That word follows you to the produce department, the deli, your favourite restaurant, and even the pub with organic beer.
When you look up that word in the dictionary, you get a definition that sounds a little bit like this.
“Organic means that there aren’t any genetically modified ingredients. Also, organic means that no chemicals were used to kill bugs and weeds, and that all pesticides are natural instead of synthetic. And organic means that nothing was fertilized with sewage sludge. Organic also means that nothing was exposed to radiation – which some manufacturers use to sterilize food. And that no industrial solvents were used to clean things up.”
But are organic foods really healthier?
For the answer to that question that we turned to Maria Thomas, a Vancouver Dietitian who blogs about healthy eating for Urban Nutrition.
“Based on the research, there still isn’t really enough consistent evidence to say ‘Yes definitely organic food is healthier than non organic food.’ Many factors affect nutrient levels in food such as the quality of the soil or the temperature or the light during the growing season. I mean we just can’t control everything. Having said that, some studies do suggest that organic fruits and vegetables may be higher in particular nutrients such as Vitamin C, phosphorus, and phytochemicals, but then on the flip side they might be lower in protein. So basically there just needs to be more research so that we can more definitively say, ‘Yes it’s better’ or ,‘No it’s basically equal to conventional foods.’”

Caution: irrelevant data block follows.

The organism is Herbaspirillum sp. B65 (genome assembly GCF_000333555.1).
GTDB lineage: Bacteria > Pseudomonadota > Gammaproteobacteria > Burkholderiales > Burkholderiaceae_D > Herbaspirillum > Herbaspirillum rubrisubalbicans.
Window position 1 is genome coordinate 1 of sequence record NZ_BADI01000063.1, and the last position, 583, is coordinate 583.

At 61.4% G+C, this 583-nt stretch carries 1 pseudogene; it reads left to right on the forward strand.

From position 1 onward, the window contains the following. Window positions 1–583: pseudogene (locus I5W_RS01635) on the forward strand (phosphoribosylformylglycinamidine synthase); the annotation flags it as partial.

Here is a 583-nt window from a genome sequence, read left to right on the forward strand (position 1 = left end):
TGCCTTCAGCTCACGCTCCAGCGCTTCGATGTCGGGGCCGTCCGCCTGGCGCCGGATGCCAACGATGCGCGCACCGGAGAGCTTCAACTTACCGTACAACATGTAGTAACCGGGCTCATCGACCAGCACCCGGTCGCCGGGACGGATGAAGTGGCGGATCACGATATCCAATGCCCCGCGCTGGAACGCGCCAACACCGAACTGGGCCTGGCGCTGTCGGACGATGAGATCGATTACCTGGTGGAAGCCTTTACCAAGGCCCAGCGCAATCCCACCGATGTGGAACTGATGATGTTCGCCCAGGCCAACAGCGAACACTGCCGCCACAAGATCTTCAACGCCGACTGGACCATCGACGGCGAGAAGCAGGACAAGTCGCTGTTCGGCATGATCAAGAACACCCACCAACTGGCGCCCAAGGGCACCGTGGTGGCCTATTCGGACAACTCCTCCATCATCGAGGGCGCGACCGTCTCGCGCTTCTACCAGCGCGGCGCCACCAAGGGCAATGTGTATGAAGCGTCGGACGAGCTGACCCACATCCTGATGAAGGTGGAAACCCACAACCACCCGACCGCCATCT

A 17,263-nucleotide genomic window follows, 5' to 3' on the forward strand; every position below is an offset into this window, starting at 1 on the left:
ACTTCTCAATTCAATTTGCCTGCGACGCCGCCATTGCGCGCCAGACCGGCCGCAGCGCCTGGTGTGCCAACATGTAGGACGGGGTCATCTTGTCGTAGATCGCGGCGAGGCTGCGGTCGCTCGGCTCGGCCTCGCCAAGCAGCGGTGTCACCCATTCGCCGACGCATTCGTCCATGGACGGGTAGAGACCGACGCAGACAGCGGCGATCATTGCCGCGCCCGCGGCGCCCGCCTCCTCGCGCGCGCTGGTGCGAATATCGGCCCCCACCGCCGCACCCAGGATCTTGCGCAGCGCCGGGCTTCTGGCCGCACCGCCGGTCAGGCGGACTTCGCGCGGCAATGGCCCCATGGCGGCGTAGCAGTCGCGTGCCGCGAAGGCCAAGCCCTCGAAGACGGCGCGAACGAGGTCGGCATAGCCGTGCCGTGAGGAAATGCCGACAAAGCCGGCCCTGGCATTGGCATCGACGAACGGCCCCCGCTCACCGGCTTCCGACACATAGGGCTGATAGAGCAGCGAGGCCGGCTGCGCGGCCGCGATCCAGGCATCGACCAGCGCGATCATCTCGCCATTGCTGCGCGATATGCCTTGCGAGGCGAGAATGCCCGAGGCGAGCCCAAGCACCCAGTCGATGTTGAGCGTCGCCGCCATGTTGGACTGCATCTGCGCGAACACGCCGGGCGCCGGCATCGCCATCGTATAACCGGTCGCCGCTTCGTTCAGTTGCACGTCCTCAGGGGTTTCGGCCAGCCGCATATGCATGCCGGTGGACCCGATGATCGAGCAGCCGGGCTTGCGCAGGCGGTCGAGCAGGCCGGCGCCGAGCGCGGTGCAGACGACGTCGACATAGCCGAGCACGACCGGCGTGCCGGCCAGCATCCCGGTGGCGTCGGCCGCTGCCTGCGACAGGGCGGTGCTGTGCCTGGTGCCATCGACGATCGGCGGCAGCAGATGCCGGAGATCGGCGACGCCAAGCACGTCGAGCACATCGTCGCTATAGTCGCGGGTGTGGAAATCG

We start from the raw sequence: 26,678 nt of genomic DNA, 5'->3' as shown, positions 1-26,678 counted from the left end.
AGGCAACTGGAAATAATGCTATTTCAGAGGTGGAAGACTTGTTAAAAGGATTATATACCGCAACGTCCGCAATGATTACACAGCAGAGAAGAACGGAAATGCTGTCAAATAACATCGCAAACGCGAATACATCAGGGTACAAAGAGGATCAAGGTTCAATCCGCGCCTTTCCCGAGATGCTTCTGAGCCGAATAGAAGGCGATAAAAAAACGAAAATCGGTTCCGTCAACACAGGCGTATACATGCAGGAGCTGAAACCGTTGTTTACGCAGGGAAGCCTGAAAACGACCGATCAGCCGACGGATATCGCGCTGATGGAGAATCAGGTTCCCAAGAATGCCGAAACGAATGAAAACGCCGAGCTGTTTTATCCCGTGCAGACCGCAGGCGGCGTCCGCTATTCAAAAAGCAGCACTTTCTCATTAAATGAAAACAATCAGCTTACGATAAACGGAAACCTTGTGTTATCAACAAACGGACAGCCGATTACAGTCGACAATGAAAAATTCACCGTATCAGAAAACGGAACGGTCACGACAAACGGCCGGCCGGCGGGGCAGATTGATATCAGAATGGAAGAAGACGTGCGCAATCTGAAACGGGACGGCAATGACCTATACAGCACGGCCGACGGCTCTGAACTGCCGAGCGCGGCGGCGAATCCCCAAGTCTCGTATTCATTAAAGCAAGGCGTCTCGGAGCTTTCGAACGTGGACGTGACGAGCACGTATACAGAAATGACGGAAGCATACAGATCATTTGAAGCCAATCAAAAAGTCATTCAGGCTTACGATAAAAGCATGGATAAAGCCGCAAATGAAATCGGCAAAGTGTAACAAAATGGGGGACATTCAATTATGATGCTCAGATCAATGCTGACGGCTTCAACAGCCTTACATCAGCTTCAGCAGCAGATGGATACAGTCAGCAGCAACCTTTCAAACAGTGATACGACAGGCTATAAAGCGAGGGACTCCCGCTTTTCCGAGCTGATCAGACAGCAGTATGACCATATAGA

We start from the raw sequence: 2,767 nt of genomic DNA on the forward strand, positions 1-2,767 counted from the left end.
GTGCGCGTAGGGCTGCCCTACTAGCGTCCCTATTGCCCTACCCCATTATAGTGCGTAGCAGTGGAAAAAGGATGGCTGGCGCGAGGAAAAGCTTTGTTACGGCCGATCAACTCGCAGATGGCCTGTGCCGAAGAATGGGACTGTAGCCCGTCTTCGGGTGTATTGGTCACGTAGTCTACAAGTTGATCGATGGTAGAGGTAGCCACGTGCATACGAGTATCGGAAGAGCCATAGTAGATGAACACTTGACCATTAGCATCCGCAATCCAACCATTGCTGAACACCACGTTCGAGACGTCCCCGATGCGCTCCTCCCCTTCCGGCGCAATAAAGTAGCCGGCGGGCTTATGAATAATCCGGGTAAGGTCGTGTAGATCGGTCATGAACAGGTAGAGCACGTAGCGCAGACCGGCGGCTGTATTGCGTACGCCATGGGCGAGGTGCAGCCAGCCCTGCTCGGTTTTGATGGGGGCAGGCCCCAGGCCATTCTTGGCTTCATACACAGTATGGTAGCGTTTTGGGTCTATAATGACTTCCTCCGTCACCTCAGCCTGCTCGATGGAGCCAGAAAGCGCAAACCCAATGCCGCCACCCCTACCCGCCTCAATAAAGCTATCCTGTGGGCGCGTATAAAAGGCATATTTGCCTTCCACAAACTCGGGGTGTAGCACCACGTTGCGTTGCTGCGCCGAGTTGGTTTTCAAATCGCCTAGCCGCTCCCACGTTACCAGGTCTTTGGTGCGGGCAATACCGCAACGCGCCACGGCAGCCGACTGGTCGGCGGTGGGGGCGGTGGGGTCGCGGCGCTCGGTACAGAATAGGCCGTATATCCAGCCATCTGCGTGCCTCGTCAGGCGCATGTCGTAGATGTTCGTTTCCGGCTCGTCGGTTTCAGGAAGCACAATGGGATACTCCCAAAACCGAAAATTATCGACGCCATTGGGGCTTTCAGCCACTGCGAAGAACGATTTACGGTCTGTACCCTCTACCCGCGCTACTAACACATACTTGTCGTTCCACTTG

And then there’s the cost
Organic foods also cost more. Just how much more?
We took a weekly meal plan from Lisa Leake, an author who pledged to go 100 days eating only “real food”, which she classified as foods that were not highly processed or refined.
Her meal plan includes foods like banana pancakes, fajitas, chicken, grilled cheese sandwiches, and comes with a grocery list.
If you were to follow this meal plan for a week while buying all conventional food, you would pay around $192.11 before tax.
If you were to eat the exact same meals for a week but only using organic ingredients you would pay $296.77!!
That’s a difference of $104.66!!!
Is it worth it?
Leake thinks so.
“So if someone is concerned about GMO’s for example, or genetically modified organisms, then choosing organic food is a simple way to just avoid the GMOs because they’re not used in organic foods. If you want to reduce your intake of pesticides, then also choosing organic is a better choice. Having said that, studies haven’t really shown that the amounts of pesticides that are left on most organic foods are enough to cause harm, but obviously we still want people to reduce their exposure to pesticides, especially with kids…because they might be more sensitive to the pesticides just because they are still growing.”
The taste test
Does it taste better. To answer that question we decided to do a very unscientific study using self-proclaimed CKNW staff “foodies.” Our own Matt Lee made the same chili recipe twice, one with all organic ingredients and one with conventional ingredients.
Without telling them which was which, we got staff to try the dishes and tell us which one they liked better.
Cost wise, ingredients for the organic chili came to a grand total of $21, compared to the conventional chili which was only $14.
And the winner? You’ll have to listen to the segment to find out!
LISTEN: CKNW Health Series: Organic vs. Conventional Foods
Organic is big business
The organic food market is described on the Government of Canada website as the most “dynamic and rapidly growing sector of the global food industry.” In 2011, the global market for organic products reached a value of almost 63 billion dollars US.
Worldwide, about 37.2 million hectares of farmland are certified organic, and there are about 1.8 million certified organic producers.
So it seems like whether you subscribe to it or not, and if it actually is better for you or not, the organic food market is here to stay.